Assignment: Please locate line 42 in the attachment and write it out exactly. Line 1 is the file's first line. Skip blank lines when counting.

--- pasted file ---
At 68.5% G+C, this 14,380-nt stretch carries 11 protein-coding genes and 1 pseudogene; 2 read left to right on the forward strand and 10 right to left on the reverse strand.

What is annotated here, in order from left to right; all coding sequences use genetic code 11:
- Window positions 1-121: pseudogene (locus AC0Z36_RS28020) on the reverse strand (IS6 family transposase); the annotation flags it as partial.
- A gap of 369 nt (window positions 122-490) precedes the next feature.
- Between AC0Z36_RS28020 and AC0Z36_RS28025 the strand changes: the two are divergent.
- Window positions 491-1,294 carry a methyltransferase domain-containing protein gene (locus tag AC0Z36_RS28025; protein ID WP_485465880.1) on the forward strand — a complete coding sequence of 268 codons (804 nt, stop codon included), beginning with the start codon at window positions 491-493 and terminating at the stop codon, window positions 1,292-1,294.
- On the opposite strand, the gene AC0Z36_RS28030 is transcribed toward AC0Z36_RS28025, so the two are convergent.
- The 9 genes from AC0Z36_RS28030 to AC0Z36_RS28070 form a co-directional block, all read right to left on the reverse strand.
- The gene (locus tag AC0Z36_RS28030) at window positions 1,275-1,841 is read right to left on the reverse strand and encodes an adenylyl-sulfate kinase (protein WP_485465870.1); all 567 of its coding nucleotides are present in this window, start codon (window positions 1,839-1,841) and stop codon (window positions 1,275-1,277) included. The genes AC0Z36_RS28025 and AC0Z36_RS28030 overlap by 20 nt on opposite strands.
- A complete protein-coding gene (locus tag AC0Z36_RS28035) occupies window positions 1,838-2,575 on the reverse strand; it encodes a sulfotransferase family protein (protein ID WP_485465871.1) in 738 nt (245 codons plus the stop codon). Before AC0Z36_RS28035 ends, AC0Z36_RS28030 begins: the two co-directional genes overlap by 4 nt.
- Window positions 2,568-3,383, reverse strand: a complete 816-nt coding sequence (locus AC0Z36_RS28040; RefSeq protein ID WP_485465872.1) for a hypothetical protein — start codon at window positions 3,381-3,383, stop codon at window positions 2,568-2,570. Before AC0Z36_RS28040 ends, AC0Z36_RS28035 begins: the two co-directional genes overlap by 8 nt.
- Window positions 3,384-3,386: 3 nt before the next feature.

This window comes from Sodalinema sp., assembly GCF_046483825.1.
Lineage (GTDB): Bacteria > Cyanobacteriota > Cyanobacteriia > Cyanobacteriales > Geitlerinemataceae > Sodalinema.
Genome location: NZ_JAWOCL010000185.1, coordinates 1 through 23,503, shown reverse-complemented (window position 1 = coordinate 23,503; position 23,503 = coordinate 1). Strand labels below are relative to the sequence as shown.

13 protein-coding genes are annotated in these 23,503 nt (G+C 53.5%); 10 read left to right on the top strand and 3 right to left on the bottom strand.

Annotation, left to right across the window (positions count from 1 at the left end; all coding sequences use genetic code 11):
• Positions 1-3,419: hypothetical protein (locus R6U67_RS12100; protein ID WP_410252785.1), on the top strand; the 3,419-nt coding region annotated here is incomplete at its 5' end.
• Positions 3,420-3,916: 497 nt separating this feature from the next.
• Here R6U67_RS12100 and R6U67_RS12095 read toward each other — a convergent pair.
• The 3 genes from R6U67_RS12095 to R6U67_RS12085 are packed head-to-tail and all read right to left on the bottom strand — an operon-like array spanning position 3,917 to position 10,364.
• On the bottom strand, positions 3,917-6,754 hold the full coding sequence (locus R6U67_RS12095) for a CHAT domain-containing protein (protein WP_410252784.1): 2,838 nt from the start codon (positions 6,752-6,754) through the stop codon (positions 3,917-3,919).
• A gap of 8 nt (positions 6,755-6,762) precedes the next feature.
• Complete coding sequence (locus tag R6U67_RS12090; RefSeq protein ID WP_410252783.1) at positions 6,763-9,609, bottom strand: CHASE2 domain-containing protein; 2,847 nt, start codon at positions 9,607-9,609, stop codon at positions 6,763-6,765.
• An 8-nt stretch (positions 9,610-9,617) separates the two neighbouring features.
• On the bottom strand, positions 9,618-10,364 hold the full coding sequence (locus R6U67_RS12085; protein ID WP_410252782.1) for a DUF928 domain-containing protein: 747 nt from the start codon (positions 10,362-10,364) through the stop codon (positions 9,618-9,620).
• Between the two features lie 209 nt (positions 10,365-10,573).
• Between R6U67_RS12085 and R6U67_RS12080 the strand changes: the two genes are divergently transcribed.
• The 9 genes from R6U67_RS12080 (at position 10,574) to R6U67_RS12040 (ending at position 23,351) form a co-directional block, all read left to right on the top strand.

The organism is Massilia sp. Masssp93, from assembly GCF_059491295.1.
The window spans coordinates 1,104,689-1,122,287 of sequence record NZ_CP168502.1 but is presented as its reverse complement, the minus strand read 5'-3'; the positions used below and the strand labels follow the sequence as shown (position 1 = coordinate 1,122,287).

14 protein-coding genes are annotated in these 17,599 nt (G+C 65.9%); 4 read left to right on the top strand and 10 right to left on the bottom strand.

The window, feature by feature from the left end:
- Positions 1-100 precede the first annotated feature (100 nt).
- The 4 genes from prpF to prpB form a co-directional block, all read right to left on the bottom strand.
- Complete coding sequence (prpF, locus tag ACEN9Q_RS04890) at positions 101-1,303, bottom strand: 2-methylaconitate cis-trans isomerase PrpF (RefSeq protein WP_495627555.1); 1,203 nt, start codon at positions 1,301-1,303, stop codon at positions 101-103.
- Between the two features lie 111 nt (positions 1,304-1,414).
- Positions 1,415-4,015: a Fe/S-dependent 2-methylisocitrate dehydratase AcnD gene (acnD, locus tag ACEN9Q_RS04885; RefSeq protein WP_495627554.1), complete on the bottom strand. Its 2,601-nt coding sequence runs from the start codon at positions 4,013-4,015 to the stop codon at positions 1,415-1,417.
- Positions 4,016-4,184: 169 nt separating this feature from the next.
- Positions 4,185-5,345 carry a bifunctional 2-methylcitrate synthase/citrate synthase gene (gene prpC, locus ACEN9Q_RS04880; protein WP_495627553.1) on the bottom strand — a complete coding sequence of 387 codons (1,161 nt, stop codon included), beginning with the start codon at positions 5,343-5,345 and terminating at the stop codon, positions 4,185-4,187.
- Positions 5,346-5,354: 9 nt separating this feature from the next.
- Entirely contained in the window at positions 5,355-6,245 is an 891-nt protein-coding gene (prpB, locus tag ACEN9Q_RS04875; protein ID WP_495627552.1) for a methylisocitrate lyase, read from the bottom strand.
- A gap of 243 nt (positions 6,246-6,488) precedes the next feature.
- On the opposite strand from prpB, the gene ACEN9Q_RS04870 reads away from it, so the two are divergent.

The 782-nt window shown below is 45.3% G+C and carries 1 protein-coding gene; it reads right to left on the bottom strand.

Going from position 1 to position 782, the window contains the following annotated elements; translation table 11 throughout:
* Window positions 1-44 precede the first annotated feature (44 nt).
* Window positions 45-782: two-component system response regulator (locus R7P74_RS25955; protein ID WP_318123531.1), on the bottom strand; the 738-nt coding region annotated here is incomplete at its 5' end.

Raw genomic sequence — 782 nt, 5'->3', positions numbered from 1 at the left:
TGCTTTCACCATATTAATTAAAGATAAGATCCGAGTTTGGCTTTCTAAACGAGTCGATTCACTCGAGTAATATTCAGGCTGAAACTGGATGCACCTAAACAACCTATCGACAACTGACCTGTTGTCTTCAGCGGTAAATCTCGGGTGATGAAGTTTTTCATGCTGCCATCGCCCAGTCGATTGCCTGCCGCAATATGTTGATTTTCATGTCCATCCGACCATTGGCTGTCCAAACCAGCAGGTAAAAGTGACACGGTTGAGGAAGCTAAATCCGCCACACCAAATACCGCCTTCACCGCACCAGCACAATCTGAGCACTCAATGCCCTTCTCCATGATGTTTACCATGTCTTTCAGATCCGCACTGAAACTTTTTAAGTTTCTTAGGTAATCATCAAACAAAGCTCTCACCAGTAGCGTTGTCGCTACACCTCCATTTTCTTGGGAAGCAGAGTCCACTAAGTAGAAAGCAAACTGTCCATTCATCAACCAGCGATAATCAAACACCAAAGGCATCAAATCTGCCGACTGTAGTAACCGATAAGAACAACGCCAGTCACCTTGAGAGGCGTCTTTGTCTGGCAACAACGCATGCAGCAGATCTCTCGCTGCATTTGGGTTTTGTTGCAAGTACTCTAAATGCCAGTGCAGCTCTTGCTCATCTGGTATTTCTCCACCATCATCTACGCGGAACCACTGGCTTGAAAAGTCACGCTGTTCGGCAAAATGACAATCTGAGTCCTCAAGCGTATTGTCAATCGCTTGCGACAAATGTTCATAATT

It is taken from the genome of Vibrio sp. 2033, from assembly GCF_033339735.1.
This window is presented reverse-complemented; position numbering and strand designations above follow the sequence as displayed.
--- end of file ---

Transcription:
- Entirely contained in the window at positions 5,355-6,245 is an 891-nt protein-coding gene (prpB, locus tag ACEN9Q_RS04875; protein ID WP_495627552.1) for a methylisocitrate lyase, read from the bottom strand.